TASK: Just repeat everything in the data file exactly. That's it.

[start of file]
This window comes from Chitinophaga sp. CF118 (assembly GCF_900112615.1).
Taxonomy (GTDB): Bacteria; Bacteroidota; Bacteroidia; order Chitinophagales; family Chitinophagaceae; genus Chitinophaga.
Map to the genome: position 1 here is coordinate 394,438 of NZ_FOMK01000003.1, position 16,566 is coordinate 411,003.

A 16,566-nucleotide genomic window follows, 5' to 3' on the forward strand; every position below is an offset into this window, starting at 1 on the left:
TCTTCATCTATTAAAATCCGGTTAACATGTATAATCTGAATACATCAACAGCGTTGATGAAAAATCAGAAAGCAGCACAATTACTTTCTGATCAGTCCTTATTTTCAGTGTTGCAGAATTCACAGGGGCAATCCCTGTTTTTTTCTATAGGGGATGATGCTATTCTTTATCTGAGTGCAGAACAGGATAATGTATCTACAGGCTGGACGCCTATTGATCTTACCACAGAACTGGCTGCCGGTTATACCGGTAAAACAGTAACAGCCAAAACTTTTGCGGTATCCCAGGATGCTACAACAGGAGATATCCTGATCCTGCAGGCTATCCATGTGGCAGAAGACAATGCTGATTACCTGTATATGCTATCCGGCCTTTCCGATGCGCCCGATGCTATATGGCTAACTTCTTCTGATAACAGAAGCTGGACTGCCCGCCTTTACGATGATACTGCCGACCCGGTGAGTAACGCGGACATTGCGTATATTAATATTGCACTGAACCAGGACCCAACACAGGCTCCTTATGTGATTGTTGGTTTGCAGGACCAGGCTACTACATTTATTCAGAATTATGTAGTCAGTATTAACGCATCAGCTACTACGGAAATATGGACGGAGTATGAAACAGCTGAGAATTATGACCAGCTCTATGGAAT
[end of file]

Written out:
This window comes from Chitinophaga sp. CF118 (assembly GCF_900112615.1).
Taxonomy (GTDB): Bacteria; Bacteroidota; Bacteroidia; order Chitinophagales; family Chitinophagaceae; genus Chitinophaga.
Map to the genome: position 1 here is coordinate 394,438 of NZ_FOMK01000003.1, position 16,566 is coordinate 411,003.

A 16,566-nucleotide genomic window follows, 5' to 3' on the forward strand; every position below is an offset into this window, starting at 1 on the left:
TCTTCATCTATTAAAATCCGGTTAACATGTATAATCTGAATACATCAACAGCGTTGATGAAAAATCAGAAAGCAGCACAATTACTTTCTGATCAGTCCTTATTTTCAGTGTTGCAGAATTCACAGGGGCAATCCCTGTTTTTTTCTATAGGGGATGATGCTATTCTTTATCTGAGTGCAGAACAGGATAATGTATCTACAGGCTGGACGCCTATTGATCTTACCACAGAACTGGCTGCCGGTTATACCGGTAAAACAGTAACAGCCAAAACTTTTGCGGTATCCCAGGATGCTACAACAGGAGATATCCTGATCCTGCAGGCTATCCATGTGGCAGAAGACAATGCTGATTACCTGTATATGCTATCCGGCCTTTCCGATGCGCCCGATGCTATATGGCTAACTTCTTCTGATAACAGAAGCTGGACTGCCCGCCTTTACGATGATACTGCCGACCCGGTGAGTAACGCGGACATTGCGTATATTAATATTGCACTGAACCAGGACCCAACACAGGCTCCTTATGTGATTGTTGGTTTGCAGGACCAGGCTACTACATTTATTCAGAATTATGTAGTCAGTATTAACGCATCAGCTACTACGGAAATATGGACGGAGTATGAAACAGCTGAGAATTATGACCAGCTCTATGGAAT